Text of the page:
The pharmaceutical industry's corporate responsibility reports illustrate how the liberal rhetoric of civic engagement can be reappropriated to serve the market-driven aims of risk management and public relations. Tracing the ideologic linkage of corporate responsibility and service-learning versions of civic engagement, and contextualizing…

  17. Evaluating the "greenness" of chemical processes and products in the pharmaceutical industry--a green metrics primer.

    PubMed

    Jiménez-González, Concepción; Constable, David J C; Ponder, Celia S

    2012-02-21

    This tutorial review presents an overview of the main metrics that have been used to test and compare the 'greenness' of processes and products, primarily in the pharmaceutical industry. The green metrics cover areas of resources, materials, processing, cleaning, life cycle assessment, renewability, amongst others. Application examples of these metrics are also presented to illustrate key points and concepts.

  18. Review of patents and application of spray drying in pharmaceutical, food and flavor industry.

    PubMed

    Patel, Bhavesh B; Patel, Jayvadan K; Chakraborty, Subhashis

    2014-04-01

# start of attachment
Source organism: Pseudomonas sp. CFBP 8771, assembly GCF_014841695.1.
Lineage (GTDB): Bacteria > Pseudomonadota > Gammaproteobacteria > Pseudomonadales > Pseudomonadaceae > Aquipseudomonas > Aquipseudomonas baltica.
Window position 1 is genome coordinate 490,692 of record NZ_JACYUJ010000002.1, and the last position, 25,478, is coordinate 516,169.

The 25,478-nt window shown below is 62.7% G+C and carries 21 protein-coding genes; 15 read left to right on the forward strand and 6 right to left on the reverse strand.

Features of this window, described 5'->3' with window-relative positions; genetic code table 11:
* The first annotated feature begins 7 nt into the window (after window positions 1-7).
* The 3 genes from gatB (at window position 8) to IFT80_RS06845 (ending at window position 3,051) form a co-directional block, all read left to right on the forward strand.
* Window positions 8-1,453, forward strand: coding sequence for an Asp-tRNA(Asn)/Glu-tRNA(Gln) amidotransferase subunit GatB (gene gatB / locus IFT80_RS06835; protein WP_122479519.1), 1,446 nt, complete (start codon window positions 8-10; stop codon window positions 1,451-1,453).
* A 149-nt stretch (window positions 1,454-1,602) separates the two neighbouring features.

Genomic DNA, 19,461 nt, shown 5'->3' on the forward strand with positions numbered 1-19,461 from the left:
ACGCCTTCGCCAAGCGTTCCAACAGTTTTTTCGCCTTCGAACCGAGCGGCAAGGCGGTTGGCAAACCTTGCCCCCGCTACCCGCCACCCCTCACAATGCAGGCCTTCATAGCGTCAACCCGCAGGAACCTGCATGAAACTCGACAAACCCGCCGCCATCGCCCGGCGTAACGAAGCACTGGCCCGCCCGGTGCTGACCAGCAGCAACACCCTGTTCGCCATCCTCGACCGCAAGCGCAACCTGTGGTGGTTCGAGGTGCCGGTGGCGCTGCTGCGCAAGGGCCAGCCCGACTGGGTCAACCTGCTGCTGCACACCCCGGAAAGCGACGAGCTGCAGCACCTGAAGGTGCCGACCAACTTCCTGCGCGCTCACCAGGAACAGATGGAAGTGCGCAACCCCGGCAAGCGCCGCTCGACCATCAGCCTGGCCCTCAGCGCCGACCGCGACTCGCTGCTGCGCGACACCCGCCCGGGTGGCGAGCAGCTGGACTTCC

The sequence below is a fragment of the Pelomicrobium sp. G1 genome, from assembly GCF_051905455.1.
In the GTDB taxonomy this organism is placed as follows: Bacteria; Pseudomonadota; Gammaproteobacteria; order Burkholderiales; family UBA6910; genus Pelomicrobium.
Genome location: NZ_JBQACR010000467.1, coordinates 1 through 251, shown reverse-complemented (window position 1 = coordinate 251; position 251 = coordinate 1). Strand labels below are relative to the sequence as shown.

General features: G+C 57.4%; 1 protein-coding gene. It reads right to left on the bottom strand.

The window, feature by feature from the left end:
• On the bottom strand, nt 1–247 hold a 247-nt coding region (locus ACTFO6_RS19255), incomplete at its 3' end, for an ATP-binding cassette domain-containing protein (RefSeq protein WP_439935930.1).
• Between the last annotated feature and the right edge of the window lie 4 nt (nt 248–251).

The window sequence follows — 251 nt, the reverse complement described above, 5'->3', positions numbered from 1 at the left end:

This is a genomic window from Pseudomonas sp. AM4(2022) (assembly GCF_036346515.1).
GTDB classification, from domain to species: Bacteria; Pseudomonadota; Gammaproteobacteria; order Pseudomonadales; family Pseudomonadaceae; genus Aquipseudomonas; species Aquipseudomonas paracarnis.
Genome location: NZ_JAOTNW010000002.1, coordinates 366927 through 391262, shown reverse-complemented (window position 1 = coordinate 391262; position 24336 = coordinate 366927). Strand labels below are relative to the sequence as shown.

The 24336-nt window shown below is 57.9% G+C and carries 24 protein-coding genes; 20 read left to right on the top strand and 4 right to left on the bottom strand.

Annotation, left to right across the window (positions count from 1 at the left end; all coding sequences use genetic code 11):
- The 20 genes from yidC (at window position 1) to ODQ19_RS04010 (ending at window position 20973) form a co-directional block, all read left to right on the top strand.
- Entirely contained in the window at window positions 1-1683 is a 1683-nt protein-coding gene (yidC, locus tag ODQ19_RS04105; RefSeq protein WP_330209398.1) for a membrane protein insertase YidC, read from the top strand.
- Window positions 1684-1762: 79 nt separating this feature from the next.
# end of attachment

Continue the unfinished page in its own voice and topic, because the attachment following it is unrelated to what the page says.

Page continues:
Spray drying has always remained an energetic field of innovation in pharmaceutical, food and flavor industry since last couple of decades. The current communication embodies an in-depth application of spray drying in pulmonary drug delivery for production of uniform and respirable size particles suitable for nebulizers, dry powder inhalers (DPI) and pressurized metered dose inhalers (pMDI). The review also highlights spray drying application in the manufacturing of mucoadhesive formulation suitable for nasal cavities to improve the drug absorption and bioavailability. Recent research works and patents filed by various researchers on spray drying technology for solubility enhancement have also been accentuated. Benefits of spray drying in production of dry flavorings to meet a product with maximum yield and least flavor loss are also discussed. The use of spray drying in production of various food products like milk or soymilk powder, tomato pulp, dry fruit juice etc, and in encapsulation of vegetable oil or fish oil and dry creamer has been discussed. Current review also highlights the application of spray drying in the biotechnology field like production of dry influenza or measles vaccine as well as application in ceramic industry. Spray drying based patents issued by the U.S. Patent and Trademark Office in the area of drug delivery have also been included in the current review to emphasize importance of spray drying in the recent research scenario.